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Soup of This Day #341: Man On Fire

October 14, 2013

Fremantle
An aerial view of Fremantle, Western Australia. At the left is Fremantle Harbour, a site that encompasses the mouth of the Swan River. Roughly at centre right is Fremantle Oval, the home of the Fremantle Football Club, while at top right is a house that at 1 time was the home of Longworth72. In spite of the very near presence of his football team he wasn’t overly happy living there – It was something about a girl – Photo: Kristian Maley, 2005. Kristian Maley is not affiliated with Longworth72. Image cropped by Longworth72.

On the last Saturday in September just past, the Hawthorn Football Club won the Australian Football League (AFL) Premiership for 2013. They did this by edging out the Fremantle Football Club by 15 points in the Grand Final.

I wasn’t happy about that. Not happy at all. Mostly because I am a fan of the bloody Fremantle Dockers.

I don’t mean ‘bloody’ as in ‘bloody awful’, and nor do I mean it as in ‘bloody legends’ – Neither of those applications of ‘bloody’ go close to explaining who the Dockers are and what they mean to a fan like me. The nearest approximation is to say that ‘bloody’ means things both good and bad, plus a bunch of stuff that isn’t anywhere on that spectrum. Which isn’t much of an explanation I’ll admit, so perhaps I’ll go back to the beginning…

The Fremantle Dockers were formed in 1994 and played their 1st AFL game in 1995. Freo was the 2nd team based in the greater Perth metropolitan area in Western Australia and from the 1st bounce was set well behind the other – The West Coast Eagles had won 2 Premierships to that time, and as sometimes happens when a club gets an 8-year head-start in a 1-team town, had a blue-blood feel around them. They were shiny, popular and assured – The marketer’s image of Western Australia made good in a football team.

The Dockers by contrast were born with regular blood, possibly with a higher than usual alcohol content reading, and the only thing blue around them was their collars and maybe the language of their supporters. While the Eagles traditionally have a support base seemingly rooted in Perth’s affluent western suburbs, the Dockers have drawn their apparent inspiration from wherever folks have to work for a living – Places like the Fremantle Ports wharfs.

Maybe that’s why I’ve heard the Freo club described as the lesser of the 2 clubs – Sort of a little sibling to West Coast. I’m not sure that is accurate though – I have a big brother and he’s not at all been like the Eagles.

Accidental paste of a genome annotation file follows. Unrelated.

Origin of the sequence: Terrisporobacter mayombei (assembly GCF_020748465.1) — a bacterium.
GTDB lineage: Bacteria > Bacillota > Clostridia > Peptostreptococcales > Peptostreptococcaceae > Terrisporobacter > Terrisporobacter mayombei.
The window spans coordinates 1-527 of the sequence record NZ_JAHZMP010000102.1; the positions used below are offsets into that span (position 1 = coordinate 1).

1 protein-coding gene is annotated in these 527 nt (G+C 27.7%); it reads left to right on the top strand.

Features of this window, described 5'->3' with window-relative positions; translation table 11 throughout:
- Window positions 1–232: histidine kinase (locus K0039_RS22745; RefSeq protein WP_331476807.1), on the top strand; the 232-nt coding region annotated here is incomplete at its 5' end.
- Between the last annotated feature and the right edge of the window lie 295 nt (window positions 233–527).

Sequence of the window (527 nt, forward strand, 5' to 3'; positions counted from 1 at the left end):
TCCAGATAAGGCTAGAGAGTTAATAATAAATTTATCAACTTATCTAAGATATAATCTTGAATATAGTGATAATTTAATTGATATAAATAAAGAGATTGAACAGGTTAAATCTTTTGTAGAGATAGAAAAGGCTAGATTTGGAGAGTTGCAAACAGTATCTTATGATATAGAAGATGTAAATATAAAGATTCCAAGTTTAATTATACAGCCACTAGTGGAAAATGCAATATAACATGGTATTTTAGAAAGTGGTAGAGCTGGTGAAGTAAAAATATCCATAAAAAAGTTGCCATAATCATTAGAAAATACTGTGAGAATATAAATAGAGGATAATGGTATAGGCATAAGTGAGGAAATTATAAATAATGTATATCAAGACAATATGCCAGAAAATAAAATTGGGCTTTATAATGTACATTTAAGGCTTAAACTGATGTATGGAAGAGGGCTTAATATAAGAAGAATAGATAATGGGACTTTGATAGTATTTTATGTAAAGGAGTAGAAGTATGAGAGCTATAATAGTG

Which is a good thing bro.

I think a better way of looking at it is to think that the Eagles were, for a long time and maybe still in the eyes of some, seen as the crown prince of Western Australian footy – Expecting 1 day to rule over everyone and so desperate to appear regal and ready for lofty command. If we carry that analogy through then the Dockers were also imagined as a prince.

A clown prince.

Not because they were a prince of fools – More because they were like the 2nd in line for the throne – Not expecting to rule over everyone and so quite happy mucking around until such time as they needed to step up. They were weird, wild and capable of the most astonishing extremes of footy.

Like threatening to go a whole season without winning a game in 2001. They’d lost the 1st 17 games of that year and were down by 40 points away against Hawthorn in Round 18. The Hawks were then 3rd on the ladder and the Dockers (16th and last) hadn’t won for 370 days.

Freo won by 16 points.

The Dockers are also the club that lost their 1st 9 encounters with West Coast and 17 of the 1st 22. Since then though they’ve won 12 of 16, including 7 in a row from August 2007 until May 2011.

In the middle of that winning Western Derby run was the 2009 season. The Dockers might have knocked off West Coast in both matches that year but they could only add another 4 wins to those victories. Meanwhile they lost 16 times, including 1 stand-out effort against Adelaide where Freo could manage just 1.7 (13) across 4 quarters.

The Crows mercilessly replied with 19.16 (130). Or exactly 10 times as many points as the visiting Dockers.

The following year, Freo started its subsequent season with a win. Against Adelaide. Before they stormed into an unlikely finals campaign in which they defeated Hawthorn in an Elimination Final. What goes around comes around – It’s just that with the Dockers it often travels like the Millennium Falcon – You know, 1 minute it’s doing the Kessel Run in 12 parsecs (Back off pedantic astrophysicists) and the next it’s hiding in a refuse trail because its hyperdrive won’t work.

The hyperdrive wasn’t working for the 2013 AFL Grand Final. The Dockers missed some shots they’d have taken other times, the umps made a couple of bad calls and the ball just didn’t sit right off a couple of key bounces. It’s what you’d call an off day except it happened in a Grand Final and so it had ramifications far beyond that.

It hurt.

Probably more so for the players than the likes of me. It hurt like hell for me anyway and it was, and still is, a tough thing to get so close and now to have to think of next year.

Next bloody year.

But here’s the thing that gives me the hope to offset that feeling – All of that history means everything and nothing to these Freo players now. The former because the Dockers have learned from where they have come from and the latter because they’re not going back there.

And that’s why they’ve been my bloody club for 19 years and why they’ll be my bloody club again next year. And the year after that. And so on. Wouldn’t have it any other way.

Let’s go Freo!

Man On Fire

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